Touch Matters, Prof. Matt Hertenstein Tells Good Housekeeping
January 6, 2012
"It's no secret that a pat on the back or a peck on the cheek can make you feel special," writes Ayana Byrd in the February 2012 issue of Good Housekeeping. "But experts now say that the right kind of touch can lower your blood pressure, improve your outlook, and even make you better at math."
The magazine notes, "Researchers are studying everything from hugs to high fives. 'Touch is a much more sophisticated system than we ever realized,' says Matthew J. Hertenstein, Ph.D., an associate professor of psychology at DePauw University."
The piece -- headlined "The Power of Touch: Hands-On Research" -- includes another quote from Professor Hertenstein, whose research on communicating through touch has received wide attention.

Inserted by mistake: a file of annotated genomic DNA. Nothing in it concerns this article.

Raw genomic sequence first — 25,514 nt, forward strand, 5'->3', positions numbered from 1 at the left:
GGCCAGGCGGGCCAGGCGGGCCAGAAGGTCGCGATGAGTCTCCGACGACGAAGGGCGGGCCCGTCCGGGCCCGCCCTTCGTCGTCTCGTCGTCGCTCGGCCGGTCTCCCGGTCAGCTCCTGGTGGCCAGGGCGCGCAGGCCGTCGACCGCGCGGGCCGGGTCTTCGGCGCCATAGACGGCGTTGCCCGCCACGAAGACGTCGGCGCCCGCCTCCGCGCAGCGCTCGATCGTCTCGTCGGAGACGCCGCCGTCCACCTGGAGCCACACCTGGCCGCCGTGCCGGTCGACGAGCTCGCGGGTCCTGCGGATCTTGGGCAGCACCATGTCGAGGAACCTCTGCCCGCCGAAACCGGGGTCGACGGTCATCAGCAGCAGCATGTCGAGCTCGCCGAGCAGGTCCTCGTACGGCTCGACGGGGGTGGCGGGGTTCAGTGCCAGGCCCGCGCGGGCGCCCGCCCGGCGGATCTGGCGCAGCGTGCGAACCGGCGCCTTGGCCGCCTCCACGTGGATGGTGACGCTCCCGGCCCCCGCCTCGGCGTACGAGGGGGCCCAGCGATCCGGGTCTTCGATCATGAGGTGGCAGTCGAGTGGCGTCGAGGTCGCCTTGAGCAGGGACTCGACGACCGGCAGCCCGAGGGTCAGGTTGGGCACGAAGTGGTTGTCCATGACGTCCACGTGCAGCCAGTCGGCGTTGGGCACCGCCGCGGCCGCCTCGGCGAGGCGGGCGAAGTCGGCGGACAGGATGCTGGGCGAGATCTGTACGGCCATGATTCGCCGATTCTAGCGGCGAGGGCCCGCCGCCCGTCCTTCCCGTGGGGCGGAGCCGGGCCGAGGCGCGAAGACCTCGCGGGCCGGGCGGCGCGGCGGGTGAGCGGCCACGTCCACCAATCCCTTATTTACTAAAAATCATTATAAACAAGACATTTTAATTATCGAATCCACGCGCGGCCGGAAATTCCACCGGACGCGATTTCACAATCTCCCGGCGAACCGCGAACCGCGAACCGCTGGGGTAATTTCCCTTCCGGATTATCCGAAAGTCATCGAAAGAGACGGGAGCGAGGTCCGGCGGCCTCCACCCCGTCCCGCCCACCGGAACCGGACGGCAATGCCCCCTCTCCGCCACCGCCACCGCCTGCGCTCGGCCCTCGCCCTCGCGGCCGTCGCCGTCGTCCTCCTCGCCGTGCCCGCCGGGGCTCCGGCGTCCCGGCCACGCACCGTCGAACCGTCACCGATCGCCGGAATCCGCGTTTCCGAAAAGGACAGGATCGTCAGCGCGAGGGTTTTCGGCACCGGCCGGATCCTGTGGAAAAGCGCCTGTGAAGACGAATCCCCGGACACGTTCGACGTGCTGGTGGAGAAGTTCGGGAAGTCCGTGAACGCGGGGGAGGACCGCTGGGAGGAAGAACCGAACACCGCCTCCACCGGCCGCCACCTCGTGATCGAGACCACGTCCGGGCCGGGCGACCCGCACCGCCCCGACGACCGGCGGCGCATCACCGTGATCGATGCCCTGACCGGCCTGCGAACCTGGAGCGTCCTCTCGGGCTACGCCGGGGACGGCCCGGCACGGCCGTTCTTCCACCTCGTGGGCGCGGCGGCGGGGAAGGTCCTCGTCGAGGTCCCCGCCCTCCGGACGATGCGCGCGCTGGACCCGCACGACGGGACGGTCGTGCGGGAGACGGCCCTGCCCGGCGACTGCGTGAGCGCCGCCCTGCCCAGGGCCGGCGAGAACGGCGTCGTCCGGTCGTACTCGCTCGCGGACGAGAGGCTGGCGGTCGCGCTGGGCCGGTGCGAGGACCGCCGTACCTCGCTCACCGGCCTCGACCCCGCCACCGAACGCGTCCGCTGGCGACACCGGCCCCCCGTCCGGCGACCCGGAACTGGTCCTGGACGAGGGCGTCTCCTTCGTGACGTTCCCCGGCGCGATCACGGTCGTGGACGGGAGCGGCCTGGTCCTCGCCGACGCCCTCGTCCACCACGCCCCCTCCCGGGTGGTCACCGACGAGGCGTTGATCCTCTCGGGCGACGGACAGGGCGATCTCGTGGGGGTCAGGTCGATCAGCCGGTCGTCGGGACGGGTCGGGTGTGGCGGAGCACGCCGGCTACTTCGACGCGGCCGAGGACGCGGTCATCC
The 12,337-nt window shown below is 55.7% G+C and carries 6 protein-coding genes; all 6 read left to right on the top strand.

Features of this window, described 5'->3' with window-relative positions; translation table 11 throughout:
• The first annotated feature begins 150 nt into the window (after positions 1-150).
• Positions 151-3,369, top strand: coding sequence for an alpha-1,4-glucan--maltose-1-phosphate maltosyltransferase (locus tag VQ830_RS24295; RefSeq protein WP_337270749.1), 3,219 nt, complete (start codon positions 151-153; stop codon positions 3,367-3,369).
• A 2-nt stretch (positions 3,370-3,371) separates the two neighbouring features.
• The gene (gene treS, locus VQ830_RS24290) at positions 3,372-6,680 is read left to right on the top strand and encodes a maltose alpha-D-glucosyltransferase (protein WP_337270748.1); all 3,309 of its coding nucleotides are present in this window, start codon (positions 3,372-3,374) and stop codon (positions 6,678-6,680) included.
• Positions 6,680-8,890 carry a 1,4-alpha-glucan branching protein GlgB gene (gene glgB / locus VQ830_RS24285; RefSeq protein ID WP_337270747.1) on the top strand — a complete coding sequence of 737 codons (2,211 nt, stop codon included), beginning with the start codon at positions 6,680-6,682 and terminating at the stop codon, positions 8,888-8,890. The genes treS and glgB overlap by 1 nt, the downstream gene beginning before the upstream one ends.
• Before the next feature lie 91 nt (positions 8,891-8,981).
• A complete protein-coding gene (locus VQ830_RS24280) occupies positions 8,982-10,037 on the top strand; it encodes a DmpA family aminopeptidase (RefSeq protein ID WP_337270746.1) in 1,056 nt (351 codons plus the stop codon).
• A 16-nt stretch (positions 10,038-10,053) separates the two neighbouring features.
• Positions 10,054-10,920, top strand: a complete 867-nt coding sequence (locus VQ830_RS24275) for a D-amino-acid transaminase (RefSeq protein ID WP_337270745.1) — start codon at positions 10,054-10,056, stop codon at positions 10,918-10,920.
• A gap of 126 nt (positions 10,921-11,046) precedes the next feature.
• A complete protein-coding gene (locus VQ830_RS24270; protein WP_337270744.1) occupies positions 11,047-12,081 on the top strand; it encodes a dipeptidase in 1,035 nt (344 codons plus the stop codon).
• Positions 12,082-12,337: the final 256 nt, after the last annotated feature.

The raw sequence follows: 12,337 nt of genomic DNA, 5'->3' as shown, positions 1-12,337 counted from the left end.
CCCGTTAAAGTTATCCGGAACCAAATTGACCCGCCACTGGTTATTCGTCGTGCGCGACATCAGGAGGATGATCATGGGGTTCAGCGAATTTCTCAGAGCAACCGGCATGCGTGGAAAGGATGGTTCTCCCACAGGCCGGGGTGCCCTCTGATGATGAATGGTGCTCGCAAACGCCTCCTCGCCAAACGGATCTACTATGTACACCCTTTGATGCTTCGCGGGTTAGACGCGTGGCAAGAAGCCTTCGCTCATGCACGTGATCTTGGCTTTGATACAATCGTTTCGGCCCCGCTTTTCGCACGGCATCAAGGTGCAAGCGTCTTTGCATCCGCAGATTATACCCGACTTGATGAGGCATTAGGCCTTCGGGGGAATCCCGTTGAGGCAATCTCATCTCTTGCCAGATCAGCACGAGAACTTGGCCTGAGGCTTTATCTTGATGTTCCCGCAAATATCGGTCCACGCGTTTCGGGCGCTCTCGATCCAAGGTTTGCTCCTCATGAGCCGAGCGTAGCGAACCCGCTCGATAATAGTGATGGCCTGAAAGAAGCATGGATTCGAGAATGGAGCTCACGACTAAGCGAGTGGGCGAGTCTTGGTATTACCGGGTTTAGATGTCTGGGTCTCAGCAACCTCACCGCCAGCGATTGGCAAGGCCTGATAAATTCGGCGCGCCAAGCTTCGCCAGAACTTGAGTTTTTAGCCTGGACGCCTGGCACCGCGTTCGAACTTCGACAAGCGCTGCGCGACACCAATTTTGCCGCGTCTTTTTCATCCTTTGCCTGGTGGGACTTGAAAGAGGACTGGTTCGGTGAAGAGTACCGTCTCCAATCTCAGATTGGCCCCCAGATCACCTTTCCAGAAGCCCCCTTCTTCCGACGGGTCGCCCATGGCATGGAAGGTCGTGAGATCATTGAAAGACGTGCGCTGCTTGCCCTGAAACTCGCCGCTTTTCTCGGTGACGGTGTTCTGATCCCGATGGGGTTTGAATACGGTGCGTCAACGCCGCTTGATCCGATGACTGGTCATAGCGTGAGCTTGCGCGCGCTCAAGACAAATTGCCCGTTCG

"One of the key places we can use touch is in our families," says Hertenstein. "A lot of fathers are reluctant to hug their sons for fear of how they will be perceived. But touch increases bonding with those around us. I give my 5-year-old son a two- or three-minute back rub each night as I tell him a story."
The February issue is arriving on newsstands now.
Dr. Hertenstein's research on communicating through touch led to a September 20, 2010 NPR piece and an interview by ABC's Diane Sawyer, as well as a piece in the New York Times. He is the co-editor of The Handbook of Touch: Neuroscience, Behavioral, and Health Perspectives, recently published by Springer.
Other research by Matt Hertenstein and his students on smiling in yearbook pictures and subsequent marital happiness received worldwide attention after it was first published in the journal Motivation and Emotion. Coverage began in British media outlets, and spread to United Press International, Yahoo! and a piece which aired April 16, 2009 on NBC's Today. The research was included in the New York Times Magazine's "Ninth Annual Year in Ideas" and was cited by India Today, New Scientist and British Columbia's Province.
The professor was recently cited by Psychology Today.
Visit Matt Hertenstein's Emotion Lab online by clicking here.
Source: Good HousekeepingBack